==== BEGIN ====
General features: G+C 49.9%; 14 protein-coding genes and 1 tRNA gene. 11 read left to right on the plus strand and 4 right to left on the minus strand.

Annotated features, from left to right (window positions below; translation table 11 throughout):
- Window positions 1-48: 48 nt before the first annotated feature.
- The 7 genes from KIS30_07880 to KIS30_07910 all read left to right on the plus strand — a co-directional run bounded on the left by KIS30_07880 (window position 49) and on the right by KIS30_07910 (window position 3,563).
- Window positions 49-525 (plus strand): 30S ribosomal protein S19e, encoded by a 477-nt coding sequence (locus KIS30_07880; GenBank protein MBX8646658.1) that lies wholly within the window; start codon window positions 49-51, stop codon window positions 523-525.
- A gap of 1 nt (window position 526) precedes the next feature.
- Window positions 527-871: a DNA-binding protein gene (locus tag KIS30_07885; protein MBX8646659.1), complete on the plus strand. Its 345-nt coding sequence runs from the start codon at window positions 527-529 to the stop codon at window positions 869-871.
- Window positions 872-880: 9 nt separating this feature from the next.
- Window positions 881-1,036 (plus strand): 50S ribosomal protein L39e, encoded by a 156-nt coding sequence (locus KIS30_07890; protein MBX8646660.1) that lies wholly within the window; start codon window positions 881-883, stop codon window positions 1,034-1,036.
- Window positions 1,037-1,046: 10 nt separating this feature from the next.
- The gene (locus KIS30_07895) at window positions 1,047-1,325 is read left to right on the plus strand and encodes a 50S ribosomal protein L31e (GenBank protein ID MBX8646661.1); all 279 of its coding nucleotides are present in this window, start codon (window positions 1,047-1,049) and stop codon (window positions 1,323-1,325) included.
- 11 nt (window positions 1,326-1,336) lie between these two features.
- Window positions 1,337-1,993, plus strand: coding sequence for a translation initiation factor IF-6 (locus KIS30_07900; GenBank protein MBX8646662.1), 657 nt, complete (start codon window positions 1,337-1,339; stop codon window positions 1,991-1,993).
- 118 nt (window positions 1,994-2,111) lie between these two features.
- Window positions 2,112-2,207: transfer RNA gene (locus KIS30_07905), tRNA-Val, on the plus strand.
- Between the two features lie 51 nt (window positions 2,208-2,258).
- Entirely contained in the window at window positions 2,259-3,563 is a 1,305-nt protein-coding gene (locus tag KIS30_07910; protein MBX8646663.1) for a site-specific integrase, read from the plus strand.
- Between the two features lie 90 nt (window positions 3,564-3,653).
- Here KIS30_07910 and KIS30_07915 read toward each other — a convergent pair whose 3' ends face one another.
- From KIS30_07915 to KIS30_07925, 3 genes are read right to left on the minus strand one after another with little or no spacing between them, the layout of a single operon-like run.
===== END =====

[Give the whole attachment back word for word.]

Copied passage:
General features: G+C 49.9%; 14 protein-coding genes and 1 tRNA gene. 11 read left to right on the plus strand and 4 right to left on the minus strand.

Annotated features, from left to right (window positions below; translation table 11 throughout):
- Window positions 1-48: 48 nt before the first annotated feature.
- The 7 genes from KIS30_07880 to KIS30_07910 all read left to right on the plus strand — a co-directional run bounded on the left by KIS30_07880 (window position 49) and on the right by KIS30_07910 (window position 3,563).
- Window positions 49-525 (plus strand): 30S ribosomal protein S19e, encoded by a 477-nt coding sequence (locus KIS30_07880; GenBank protein MBX8646658.1) that lies wholly within the window; start codon window positions 49-51, stop codon window positions 523-525.
- A gap of 1 nt (window position 526) precedes the next feature.
- Window positions 527-871: a DNA-binding protein gene (locus tag KIS30_07885; protein MBX8646659.1), complete on the plus strand. Its 345-nt coding sequence runs from the start codon at window positions 527-529 to the stop codon at window positions 869-871.
- Window positions 872-880: 9 nt separating this feature from the next.
- Window positions 881-1,036 (plus strand): 50S ribosomal protein L39e, encoded by a 156-nt coding sequence (locus KIS30_07890; protein MBX8646660.1) that lies wholly within the window; start codon window positions 881-883, stop codon window positions 1,034-1,036.
- Window positions 1,037-1,046: 10 nt separating this feature from the next.
- The gene (locus KIS30_07895) at window positions 1,047-1,325 is read left to right on the plus strand and encodes a 50S ribosomal protein L31e (GenBank protein ID MBX8646661.1); all 279 of its coding nucleotides are present in this window, start codon (window positions 1,047-1,049) and stop codon (window positions 1,323-1,325) included.
- 11 nt (window positions 1,326-1,336) lie between these two features.
- Window positions 1,337-1,993, plus strand: coding sequence for a translation initiation factor IF-6 (locus KIS30_07900; GenBank protein MBX8646662.1), 657 nt, complete (start codon window positions 1,337-1,339; stop codon window positions 1,991-1,993).
- 118 nt (window positions 1,994-2,111) lie between these two features.
- Window positions 2,112-2,207: transfer RNA gene (locus KIS30_07905), tRNA-Val, on the plus strand.
- Between the two features lie 51 nt (window positions 2,208-2,258).
- Entirely contained in the window at window positions 2,259-3,563 is a 1,305-nt protein-coding gene (locus tag KIS30_07910; protein MBX8646663.1) for a site-specific integrase, read from the plus strand.
- Between the two features lie 90 nt (window positions 3,564-3,653).
- Here KIS30_07910 and KIS30_07915 read toward each other — a convergent pair whose 3' ends face one another.
- From KIS30_07915 to KIS30_07925, 3 genes are read right to left on the minus strand one after another with little or no spacing between them, the layout of a single operon-like run.